Trial custody of the child commences upon the physical transfer of the child to the applicant who, as custodian, shall exercise substitute parental authority over the child. Trial custody is supervised by the Central Authority and/or Foreign Adoption Agency (FAA) concerned. Regular reports on the child's health, psycho-social adjustment, and relationship with the applicants shall be furnished by the FAA to the ICAB. If the child suffers abuse or injury from the PAP or other household members of the adoptive family, the Central Authority or the FAA is mandated to step in and protect the child. It may do so by withdrawing the child from and terminating the trial custody.

Recent Developments

A recent study conducted by the ICAB on the number of children cleared for inter-country adoption vis-à-vis the number of prospective adoptive families revealed a glaring disproportion between the number of children against a long list of prospective adoptive families, resulting in a protracted waiting period for child placement. This prompted the ICAB to temporarily suspend the acceptance of additional adoption applications from FAAs. The temporary suspension as enunciated in the ICAB Resolution issued on December 9, 2010 however, only applies to FAAs which have sent ten (10) or more applications per year for the last three (3) years (2008-2010). The FAAs affected by this new policy shall be required to temporarily refrain from sending additional applications until the waiting period for applicant families have decreased for the next two (2) years.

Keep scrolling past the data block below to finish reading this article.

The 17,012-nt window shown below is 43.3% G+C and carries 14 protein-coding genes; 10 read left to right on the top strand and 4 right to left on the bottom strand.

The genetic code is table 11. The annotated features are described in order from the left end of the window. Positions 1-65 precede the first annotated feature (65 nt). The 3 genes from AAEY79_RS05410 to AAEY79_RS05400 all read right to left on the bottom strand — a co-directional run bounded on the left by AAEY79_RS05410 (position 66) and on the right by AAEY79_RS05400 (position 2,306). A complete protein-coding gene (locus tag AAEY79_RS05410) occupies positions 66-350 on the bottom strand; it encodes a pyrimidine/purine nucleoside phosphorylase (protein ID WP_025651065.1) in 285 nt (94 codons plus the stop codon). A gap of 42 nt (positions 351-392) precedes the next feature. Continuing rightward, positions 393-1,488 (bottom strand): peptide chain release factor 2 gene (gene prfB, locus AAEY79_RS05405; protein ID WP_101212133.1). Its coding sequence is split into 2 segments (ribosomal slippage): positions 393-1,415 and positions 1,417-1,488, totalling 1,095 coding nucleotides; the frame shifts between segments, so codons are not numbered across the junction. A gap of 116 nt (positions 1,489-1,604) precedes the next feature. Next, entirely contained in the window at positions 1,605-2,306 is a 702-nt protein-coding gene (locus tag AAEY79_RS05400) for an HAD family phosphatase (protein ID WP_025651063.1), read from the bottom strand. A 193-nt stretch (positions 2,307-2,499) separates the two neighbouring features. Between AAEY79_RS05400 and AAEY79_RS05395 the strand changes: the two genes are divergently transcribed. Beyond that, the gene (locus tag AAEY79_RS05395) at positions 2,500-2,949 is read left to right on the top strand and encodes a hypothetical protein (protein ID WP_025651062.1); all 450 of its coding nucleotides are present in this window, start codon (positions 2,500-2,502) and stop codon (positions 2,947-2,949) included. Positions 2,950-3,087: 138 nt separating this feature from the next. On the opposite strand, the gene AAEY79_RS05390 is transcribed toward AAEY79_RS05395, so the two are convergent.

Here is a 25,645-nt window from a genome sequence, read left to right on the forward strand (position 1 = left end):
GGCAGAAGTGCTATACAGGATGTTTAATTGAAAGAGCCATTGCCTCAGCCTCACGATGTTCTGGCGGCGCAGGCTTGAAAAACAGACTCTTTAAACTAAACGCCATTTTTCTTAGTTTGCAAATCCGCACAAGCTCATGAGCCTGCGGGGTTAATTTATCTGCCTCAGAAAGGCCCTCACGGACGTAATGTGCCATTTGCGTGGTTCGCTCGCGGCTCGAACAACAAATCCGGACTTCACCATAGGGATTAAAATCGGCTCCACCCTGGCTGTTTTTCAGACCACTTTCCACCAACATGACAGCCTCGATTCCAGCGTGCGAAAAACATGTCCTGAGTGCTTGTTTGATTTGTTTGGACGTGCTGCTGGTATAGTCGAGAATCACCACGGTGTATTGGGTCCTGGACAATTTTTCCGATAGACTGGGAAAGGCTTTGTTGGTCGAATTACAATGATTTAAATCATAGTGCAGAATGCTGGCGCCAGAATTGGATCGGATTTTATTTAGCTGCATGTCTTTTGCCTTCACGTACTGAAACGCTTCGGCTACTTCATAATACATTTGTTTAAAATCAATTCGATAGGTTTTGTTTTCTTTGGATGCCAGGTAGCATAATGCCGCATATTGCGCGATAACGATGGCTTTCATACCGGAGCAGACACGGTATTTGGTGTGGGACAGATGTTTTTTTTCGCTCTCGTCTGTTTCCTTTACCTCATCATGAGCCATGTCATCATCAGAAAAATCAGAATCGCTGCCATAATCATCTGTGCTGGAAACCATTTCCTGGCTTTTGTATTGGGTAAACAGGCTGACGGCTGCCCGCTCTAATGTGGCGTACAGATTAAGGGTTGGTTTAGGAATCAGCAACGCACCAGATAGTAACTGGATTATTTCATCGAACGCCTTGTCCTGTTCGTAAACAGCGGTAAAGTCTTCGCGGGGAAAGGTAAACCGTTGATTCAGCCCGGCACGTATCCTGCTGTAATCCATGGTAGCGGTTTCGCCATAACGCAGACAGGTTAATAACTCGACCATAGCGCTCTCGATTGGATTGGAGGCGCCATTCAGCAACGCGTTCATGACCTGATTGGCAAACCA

Best interest of the child above all else

For many, the benefits of adoption outweigh the risks. Through adoption, many childless couples have found a way to realize their dream of raising a family. Adoption has also placed countless homeless Filipino children to the care of loving adoptive parents who are emotionally and financially ready to support them. It is because of these inherent benefits in adoption that the Philippines takes a liberal view on inter-country adoption and promotes the same not only as an act that creates a relationship of paternity and filiation, but also one aimed at giving every prospective adoptee a chance at a better future.

Along with the liberality accorded to adoption, the principle of "best interest of the child" pervades Philippine cases involving adoption and child custody. Philippine law mandates that in choosing the parent to whom custody is given, the welfare of the child should always be the paramount consideration. Aside from the material resources, as well as the moral and social situations of the PAP, all relevant circumstances that impact on the child's well-being and development are considered. It is in keeping with this principle that all programs on inter-country adoption are geared towards the betterment of the adopted child.

1. Section 2, R.A. No. 8043.

2. Ibid.

3. R.A. No. 8552

4. In Re: Adoption of Stephanie Nathy Astorga Garcia, G.R. No. 148311, March 31, 2005.

5. Joycelyn Pablo-Gualberto vs. Crisanto Rafaelito Gualberto, G.R. No. 154994, June 28, 2005.

The content of this article is intended to provide a general guide to the subject matter. Specialist advice should be sought about your specific circumstances.